I loved listening to this week’s podcast, featuring senior director Susan Ryan in conversation with Pat Sprigg, the CEO of Carol Woods, a retirement community in North Carolina.
Referencing Maya Angelou
In 1975, Sprigg began her first job working with elders but entered the job with apprehension – she never saw herself working with elders and wasn’t sure whether she would like it. She was quickly struck by how harsh society’s views were on aging, and this one experience formed the philosophy that has shaped her entire career.
Sprigg referenced a famous Maya Angelou quote when she described the environment at Carol Woods: “I’ve learned that people will forget what you said, people will forget what you did, but people will never forget how you made them feel.”
Sprigg has worked hard to design a community in line with this sentiment. At Carol Woods, there is no segregation of elders with dementia – everyone lives together. If an elder seems to be having problems, the staff at Carol Woods is trained not to default to a textbook response but to sit with the elder and understand what might be triggering their discomfort.
An example that I absolutely loved was the approach that Carol Woods has taken in caring for elders with dementia that forget how to get back home if they’ve traveled out. Rather than control where elders can go on the Carol Woods campus, staff simply jump on the bus with them and make sure they can get back home. As Sprigg says, “person-centered means person-centered.”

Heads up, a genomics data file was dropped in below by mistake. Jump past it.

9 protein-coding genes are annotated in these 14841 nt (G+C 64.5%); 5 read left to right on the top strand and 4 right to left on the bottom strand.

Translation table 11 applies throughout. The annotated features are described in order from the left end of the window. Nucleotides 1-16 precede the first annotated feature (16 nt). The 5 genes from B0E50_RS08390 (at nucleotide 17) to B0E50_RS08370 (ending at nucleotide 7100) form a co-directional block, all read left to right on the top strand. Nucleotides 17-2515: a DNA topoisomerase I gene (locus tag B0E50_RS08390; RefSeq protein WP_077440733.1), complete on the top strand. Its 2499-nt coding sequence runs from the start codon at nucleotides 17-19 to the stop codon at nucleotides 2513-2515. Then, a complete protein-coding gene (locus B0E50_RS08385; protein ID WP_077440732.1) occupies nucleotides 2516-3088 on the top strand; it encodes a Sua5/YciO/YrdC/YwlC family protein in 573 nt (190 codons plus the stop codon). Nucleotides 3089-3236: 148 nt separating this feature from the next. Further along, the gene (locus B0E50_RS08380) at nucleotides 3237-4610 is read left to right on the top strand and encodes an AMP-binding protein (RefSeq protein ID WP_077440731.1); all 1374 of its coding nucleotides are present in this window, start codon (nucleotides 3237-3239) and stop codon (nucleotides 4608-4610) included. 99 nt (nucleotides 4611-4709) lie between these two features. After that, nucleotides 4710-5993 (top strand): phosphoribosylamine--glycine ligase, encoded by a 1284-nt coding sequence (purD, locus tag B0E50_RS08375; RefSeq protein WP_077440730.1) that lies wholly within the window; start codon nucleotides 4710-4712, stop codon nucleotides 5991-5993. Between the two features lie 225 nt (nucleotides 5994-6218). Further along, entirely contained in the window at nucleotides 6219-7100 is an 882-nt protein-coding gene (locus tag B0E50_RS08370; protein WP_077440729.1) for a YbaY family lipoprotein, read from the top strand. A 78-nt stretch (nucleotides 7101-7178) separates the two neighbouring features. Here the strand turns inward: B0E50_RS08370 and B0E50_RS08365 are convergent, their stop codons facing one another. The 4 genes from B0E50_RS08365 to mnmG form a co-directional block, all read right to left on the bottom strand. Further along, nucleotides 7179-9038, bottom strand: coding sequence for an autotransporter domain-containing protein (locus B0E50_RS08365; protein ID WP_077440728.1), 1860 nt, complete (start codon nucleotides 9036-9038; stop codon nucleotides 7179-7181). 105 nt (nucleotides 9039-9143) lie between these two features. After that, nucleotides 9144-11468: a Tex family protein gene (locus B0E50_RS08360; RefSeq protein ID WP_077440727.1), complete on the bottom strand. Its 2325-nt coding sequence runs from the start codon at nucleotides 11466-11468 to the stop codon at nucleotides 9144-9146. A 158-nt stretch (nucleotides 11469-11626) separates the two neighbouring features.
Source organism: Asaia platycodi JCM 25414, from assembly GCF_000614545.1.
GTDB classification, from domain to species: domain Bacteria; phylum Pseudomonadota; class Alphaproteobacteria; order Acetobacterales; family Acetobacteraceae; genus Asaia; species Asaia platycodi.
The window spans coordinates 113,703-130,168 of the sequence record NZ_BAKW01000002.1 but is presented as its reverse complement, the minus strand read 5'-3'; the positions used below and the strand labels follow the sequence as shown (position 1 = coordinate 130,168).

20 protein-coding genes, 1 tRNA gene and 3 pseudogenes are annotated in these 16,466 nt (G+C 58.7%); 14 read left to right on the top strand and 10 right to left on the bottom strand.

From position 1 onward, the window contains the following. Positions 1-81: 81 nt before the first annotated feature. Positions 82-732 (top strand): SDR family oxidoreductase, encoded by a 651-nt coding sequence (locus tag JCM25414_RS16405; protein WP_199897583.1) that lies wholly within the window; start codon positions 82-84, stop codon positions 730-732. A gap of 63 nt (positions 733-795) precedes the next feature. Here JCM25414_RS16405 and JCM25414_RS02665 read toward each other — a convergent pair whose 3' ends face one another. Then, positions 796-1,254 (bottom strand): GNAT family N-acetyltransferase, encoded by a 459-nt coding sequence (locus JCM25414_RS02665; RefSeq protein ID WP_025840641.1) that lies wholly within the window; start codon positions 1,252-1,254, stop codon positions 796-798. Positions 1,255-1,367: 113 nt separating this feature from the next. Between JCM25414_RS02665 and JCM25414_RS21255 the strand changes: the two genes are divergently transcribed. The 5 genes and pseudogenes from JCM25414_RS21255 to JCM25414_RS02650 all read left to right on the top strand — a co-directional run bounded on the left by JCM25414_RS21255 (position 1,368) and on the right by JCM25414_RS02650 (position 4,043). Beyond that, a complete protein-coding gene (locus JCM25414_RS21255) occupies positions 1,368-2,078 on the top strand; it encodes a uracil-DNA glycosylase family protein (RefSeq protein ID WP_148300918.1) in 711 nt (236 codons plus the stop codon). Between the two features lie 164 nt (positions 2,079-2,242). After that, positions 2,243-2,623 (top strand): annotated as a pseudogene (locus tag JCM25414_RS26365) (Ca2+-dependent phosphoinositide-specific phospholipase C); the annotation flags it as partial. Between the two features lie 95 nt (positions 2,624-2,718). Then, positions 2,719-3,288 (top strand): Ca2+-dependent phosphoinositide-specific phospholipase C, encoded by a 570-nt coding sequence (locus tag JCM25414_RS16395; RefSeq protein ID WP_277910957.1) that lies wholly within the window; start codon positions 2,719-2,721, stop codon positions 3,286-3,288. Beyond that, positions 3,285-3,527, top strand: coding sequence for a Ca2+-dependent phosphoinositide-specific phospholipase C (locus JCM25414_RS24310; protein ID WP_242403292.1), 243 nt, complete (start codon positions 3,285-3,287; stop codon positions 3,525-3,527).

Carol Woods is uniquely innovative in a space like eldercare, which has a long history of doing the same thing over and over, regardless of the negative consequences.
For example, none of the residential buildings are multi-storied – they’re all spread out, like a park, situated in acres of lush green grass, so that elders can get around without the hassle of an elevator or stairs. The health center, rather than being at the fringe of the community, is at the very center, so that the most frail and vulnerable elders are not relegated to being outsiders.
I took two things from this podcast: the first is that people who truly move the needle, in any field, are the people that are uncomfortable with stagnancy and comfortable asking “what if?”
The second thing I took away is that a strong moral compass as acting director can almost replace the need for a physical CEO or ED. In fact, as Sprigg reflected on her nearing retirement, she expressed that Carol Woods has never been dependent on her. That, to me, is the mark of a timeless organization – one that is not profit-directed, but mission-directed.